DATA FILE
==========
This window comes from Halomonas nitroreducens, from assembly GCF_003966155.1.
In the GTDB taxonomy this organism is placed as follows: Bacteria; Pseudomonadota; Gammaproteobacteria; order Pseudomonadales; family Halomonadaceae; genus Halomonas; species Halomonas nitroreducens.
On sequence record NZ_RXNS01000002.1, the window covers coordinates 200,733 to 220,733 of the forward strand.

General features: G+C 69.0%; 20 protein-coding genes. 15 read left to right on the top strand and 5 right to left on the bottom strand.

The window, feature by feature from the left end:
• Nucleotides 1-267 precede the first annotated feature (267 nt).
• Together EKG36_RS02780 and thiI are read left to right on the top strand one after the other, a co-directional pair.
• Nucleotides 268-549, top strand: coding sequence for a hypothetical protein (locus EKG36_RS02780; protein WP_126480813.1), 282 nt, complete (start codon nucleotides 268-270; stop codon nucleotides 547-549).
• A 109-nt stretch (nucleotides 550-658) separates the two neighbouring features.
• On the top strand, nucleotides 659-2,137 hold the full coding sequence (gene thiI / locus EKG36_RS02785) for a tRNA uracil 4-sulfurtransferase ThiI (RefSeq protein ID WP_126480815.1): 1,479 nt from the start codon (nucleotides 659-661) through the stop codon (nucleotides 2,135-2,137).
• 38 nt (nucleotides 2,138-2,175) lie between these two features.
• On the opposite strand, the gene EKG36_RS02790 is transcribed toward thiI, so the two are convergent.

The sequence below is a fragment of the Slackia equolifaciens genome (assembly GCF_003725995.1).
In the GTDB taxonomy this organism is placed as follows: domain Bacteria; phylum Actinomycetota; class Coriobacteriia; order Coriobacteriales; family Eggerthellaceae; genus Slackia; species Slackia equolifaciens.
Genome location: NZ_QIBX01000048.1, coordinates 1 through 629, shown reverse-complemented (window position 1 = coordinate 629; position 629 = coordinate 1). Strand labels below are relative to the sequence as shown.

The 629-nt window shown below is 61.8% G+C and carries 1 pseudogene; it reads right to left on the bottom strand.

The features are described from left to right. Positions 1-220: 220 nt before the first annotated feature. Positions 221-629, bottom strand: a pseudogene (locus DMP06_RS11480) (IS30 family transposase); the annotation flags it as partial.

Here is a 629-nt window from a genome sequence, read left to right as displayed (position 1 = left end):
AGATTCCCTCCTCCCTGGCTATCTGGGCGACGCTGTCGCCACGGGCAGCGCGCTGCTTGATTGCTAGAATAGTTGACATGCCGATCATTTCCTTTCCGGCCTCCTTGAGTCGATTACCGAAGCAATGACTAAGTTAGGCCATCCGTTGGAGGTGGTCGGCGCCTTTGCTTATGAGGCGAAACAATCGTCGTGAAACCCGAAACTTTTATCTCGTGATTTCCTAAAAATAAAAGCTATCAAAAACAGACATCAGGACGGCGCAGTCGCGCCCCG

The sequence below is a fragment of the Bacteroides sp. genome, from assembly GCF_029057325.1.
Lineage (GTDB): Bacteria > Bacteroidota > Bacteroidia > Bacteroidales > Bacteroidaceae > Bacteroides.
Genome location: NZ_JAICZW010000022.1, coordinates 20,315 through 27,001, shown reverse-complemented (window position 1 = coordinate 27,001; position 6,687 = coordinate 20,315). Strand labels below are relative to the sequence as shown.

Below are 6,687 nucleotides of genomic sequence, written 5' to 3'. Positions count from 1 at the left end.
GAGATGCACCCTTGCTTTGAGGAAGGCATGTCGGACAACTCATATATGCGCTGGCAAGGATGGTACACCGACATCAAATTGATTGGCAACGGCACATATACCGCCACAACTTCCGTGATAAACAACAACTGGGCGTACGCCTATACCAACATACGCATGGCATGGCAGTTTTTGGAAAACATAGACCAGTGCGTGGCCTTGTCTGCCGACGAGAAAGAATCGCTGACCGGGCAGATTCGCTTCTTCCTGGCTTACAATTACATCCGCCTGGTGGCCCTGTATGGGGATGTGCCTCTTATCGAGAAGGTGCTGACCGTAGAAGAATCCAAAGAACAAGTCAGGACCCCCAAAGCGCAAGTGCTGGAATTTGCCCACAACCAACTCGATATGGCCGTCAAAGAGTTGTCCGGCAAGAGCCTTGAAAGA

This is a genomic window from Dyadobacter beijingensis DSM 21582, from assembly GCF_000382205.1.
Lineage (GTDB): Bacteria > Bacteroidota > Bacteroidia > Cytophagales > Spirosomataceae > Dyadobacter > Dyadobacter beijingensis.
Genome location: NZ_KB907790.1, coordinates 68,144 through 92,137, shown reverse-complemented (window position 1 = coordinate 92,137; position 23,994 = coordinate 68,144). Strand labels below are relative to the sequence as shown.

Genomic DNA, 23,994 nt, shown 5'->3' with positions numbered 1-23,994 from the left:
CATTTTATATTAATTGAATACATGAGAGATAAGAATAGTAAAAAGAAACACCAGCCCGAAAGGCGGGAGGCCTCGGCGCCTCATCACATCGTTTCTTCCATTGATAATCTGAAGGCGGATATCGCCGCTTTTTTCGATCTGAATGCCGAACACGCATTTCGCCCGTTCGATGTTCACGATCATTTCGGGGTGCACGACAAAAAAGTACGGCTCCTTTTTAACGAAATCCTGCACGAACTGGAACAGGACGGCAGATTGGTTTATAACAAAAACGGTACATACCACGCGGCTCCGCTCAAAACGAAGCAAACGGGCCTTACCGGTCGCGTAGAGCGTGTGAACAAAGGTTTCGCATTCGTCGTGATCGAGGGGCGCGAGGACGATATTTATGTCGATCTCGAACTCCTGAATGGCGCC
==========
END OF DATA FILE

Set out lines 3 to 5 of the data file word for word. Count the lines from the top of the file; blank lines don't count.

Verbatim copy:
On sequence record NZ_RXNS01000002.1, the window covers coordinates 200,733 to 220,733 of the forward strand.

General features: G+C 69.0%; 20 protein-coding genes. 15 read left to right on the top strand and 5 right to left on the bottom strand.

The window, feature by feature from the left end: